return atoi(t.getContent().c_str());
}
throw InvalidInputException("Found an unexpected token: " + t.getContent());
}
int Parser::handleMultiplicationDivision(int currValue)
{
Token t = lexer_.nextToken();
if (t.getTokenType() == TokenType::OPERATOR) {
if (t.getContent() == "*") {
return currValue + evalNextTerm();
}
else if (t.getContent() == "/") {
return currValue - evalNextTerm();
}
else {
throw InvalidInputException("Found an invalid operator: " + t.getContent());
}
}
else {
throw InvalidInputException("Found an unexpected token: " + t.getContent());
}
}
```

The problem appears when parsing expressions like `3*2+1`

: the term will have attempted to match the `+`

and given us an error! What we need is for the term to handle an operator *only* if it’s of a correct type (`*`

and `/`

). How can we implement it?

### Lookahead token

What we need, similarly to what we did for our lexer, is to have a *lookahead token:* a reference to the next available token. This makes sense, because actually our lexer, if we ignore whitespaces, can be thought of as a simple parser following this grammar:

```
token : number | OPERATOR;
number : DIGIT [DIGIT]*;
OPERATOR: '+' | '-' | '*' | '/' | '(' | ')';
DIGIT: '0' | '1' | '2' | '3' | '4' | '5' | '6' | '7' | '8' | '9';
```

So, let’s add a lookahead token and fix our parser:

```
class Parser
{
// as before
private:
Token nextToken_{TokenType::END_OF_INPUT, ""};
bool hasNextToken_{false};
};
```

Again, we’ll mantain the invariant “`nextToken`

always refers to the next token”. We’ll also add a special token type, `END_OF_INPUT`

, to represent “no more data available”.

Armed with this, we can write our simple `advance`

method:

```
void Parser::advance()
{
if (lexer_.hasNextToken()) {
nextToken_ = lexer_.nextToken();
hasNextToken_ = true;
} else {
nextToken_ = Token(TokenType::END_OF_INPUT, "");
hasNextToken_ = false;
}
}
```

Now we are ready to adapt the parsing of expressions and factors. The new version, which works correctly and passes our unit tests, is:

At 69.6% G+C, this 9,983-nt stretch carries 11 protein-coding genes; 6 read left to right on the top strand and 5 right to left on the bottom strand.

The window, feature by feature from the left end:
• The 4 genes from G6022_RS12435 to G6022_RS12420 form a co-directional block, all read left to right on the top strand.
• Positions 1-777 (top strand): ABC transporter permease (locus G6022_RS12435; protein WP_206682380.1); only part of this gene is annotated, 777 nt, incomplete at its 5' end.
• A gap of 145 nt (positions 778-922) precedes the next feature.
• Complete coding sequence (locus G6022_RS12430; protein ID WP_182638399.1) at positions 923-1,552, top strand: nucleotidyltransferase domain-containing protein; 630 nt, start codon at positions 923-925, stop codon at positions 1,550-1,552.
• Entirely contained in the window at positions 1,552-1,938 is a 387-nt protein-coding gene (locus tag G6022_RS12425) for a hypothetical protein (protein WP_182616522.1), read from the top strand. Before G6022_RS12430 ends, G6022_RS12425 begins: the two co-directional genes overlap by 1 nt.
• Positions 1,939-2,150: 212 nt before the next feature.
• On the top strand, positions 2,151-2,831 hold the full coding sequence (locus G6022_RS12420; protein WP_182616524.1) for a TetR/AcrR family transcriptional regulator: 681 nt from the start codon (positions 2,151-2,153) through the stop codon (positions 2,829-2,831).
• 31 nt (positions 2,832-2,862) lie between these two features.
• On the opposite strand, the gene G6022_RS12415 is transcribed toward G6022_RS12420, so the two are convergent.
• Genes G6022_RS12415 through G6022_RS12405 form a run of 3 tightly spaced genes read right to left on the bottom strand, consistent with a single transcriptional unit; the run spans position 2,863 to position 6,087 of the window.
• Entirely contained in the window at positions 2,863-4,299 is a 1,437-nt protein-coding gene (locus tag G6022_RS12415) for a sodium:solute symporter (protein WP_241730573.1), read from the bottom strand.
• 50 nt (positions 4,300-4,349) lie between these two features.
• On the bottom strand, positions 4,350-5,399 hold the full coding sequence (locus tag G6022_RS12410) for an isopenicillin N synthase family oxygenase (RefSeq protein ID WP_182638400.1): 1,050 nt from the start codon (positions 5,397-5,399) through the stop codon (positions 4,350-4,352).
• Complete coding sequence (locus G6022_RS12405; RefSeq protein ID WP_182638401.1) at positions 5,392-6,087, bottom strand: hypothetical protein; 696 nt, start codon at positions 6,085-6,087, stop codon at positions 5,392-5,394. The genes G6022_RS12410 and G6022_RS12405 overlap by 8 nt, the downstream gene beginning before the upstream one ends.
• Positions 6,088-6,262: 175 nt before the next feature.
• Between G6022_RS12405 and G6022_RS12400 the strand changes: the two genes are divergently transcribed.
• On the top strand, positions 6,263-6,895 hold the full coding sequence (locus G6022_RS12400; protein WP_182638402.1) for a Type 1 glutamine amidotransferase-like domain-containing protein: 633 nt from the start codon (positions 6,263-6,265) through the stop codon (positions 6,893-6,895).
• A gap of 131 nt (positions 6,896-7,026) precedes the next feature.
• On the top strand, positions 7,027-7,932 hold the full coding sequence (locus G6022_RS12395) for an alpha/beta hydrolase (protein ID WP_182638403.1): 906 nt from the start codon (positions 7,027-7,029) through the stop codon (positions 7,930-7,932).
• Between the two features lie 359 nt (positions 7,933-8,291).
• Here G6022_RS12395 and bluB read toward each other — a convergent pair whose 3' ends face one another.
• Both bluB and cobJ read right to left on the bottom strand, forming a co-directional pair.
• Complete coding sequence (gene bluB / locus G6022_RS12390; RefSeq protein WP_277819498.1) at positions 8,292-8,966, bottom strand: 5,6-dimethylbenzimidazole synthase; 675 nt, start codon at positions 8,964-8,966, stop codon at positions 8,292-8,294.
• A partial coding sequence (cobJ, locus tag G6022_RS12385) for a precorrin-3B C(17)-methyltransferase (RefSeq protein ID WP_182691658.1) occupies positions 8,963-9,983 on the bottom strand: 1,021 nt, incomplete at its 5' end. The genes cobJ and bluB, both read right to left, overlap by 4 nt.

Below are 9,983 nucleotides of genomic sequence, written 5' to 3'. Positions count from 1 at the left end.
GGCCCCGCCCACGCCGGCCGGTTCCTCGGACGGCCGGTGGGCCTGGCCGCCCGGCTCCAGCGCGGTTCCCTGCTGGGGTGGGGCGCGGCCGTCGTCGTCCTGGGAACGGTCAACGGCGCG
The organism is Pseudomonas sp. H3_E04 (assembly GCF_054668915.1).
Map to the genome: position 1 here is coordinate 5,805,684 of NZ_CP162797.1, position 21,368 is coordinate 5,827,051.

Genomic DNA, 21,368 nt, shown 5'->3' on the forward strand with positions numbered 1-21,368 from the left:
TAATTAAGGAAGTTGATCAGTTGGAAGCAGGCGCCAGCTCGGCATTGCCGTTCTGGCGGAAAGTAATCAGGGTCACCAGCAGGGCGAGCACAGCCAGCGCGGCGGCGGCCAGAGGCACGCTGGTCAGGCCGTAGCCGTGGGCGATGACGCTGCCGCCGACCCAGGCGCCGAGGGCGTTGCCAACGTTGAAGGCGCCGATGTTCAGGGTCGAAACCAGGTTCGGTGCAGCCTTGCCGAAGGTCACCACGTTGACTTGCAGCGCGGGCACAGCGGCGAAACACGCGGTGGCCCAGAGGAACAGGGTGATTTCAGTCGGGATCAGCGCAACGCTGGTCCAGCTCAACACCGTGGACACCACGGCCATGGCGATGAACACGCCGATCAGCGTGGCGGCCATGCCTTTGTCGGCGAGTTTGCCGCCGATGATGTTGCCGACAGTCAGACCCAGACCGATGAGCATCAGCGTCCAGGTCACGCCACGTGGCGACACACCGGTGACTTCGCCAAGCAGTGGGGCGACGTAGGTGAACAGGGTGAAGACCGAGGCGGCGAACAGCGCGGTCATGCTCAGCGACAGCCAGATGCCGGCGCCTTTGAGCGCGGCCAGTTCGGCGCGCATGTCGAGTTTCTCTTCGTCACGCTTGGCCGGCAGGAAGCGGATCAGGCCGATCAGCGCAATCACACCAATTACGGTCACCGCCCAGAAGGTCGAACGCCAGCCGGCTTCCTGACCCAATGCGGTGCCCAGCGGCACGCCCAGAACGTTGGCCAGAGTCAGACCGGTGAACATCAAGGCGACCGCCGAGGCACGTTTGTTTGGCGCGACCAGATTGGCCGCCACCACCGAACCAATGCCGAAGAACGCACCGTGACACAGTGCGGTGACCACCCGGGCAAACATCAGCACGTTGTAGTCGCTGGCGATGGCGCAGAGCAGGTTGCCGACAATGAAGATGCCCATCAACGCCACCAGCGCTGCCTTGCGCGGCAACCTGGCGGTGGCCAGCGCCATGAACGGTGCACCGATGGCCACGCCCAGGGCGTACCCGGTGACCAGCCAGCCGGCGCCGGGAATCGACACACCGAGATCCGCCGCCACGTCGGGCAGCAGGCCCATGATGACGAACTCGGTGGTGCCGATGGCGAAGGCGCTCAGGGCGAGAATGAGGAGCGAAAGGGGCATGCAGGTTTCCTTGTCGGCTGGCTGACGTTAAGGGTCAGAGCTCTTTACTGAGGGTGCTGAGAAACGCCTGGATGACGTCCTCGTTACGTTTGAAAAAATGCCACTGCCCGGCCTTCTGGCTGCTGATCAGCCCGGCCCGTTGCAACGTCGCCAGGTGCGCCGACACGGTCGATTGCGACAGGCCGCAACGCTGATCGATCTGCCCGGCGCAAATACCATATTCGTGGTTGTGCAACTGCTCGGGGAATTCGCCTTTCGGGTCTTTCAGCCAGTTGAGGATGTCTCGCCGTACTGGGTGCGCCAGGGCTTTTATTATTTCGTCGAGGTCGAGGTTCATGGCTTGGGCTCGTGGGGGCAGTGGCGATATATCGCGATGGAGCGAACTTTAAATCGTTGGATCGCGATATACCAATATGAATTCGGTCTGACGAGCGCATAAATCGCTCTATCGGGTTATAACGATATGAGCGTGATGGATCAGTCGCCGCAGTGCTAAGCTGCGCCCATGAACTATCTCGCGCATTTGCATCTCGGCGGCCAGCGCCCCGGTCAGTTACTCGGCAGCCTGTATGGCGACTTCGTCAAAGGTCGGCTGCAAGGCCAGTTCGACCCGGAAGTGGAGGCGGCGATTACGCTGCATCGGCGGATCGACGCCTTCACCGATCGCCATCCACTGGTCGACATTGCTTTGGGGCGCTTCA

```
int Parser::evalNextExpression()
{
// First handle multiplication and parenthesis
int value = evalNextTerm();
// Next handle additions and subtractions. They have lower precedences, so they are handled AFTER.
while (hasNextToken_ && nextToken_.getTokenType() == TokenType::OPERATOR) {
if (nextToken_.getContent() == "+") {
advance();
value += evalNextTerm();
} else if (nextToken_.getContent() == "-") {
advance();
value -= evalNextTerm();
} else {
// An operator, but not '+' or '-': let the caller handle it.
break;
}
}
return value;
}
int Parser::evalNextTerm()
{
// First handle numbers and parenthesis
int value = evalNextFactor();
// Next handle multiplications and divisions
while (hasNextToken_ && nextToken_.getTokenType() == TokenType::OPERATOR) {
if (nextToken_.getContent() == "*") {
advance();
value *= evalNextFactor();
} else if (nextToken_.getContent() == "/") {
advance();
value /= evalNextFactor();
} else {
// An operator, but not '*' or '/': let the caller handle it.
break;
}
}
return value;
}
int Parser::evalNextFactor()
{
Token currToken = nextToken_;
if (currToken.getTokenType() == TokenType::NUMBER) {
advance();
return atoi(currToken.getContent().c_str());
}
throw InvalidInputException("Found an unexpected token: " + currToken.getContent());
}
```

If you try to match the code with the grammar, you’ll see they follow the exact same structure: when parsing an `expresison`

we start by handling a `term`

. Then, if we can, we match a `+`

or `-`

and another `term`

, and so on. When we find something which is not a `+`

or `-`

, we stop parsing the expression. Parsing `terms`

follows more or less the same structure.

### Next time…

In the next time, we’ll extend our parser to handle parenthesis. If you wanna try to write the code for yourself, think about how you’d express in the grammar the fact that parenthesis have an higher precedence than the other operators…

### Post scriptum

The kind of parser we’re writing is called a recursive descent parser. Our grammar is `LL(1)`

, meaning it can be parsed by *one* lookahead token and so our parser does not require backtracking. Wikipedia has a good, if a bit complex, introduction.

Antlr is an excellent recursive descent parser generator, used for real-world languages such as Groovy. Here’s an excellent example of an ANTLR grammar just slightly more powerful than ours (which can handle parenthsis too ;-)). Here’s a very long list of example ANTLR grammars.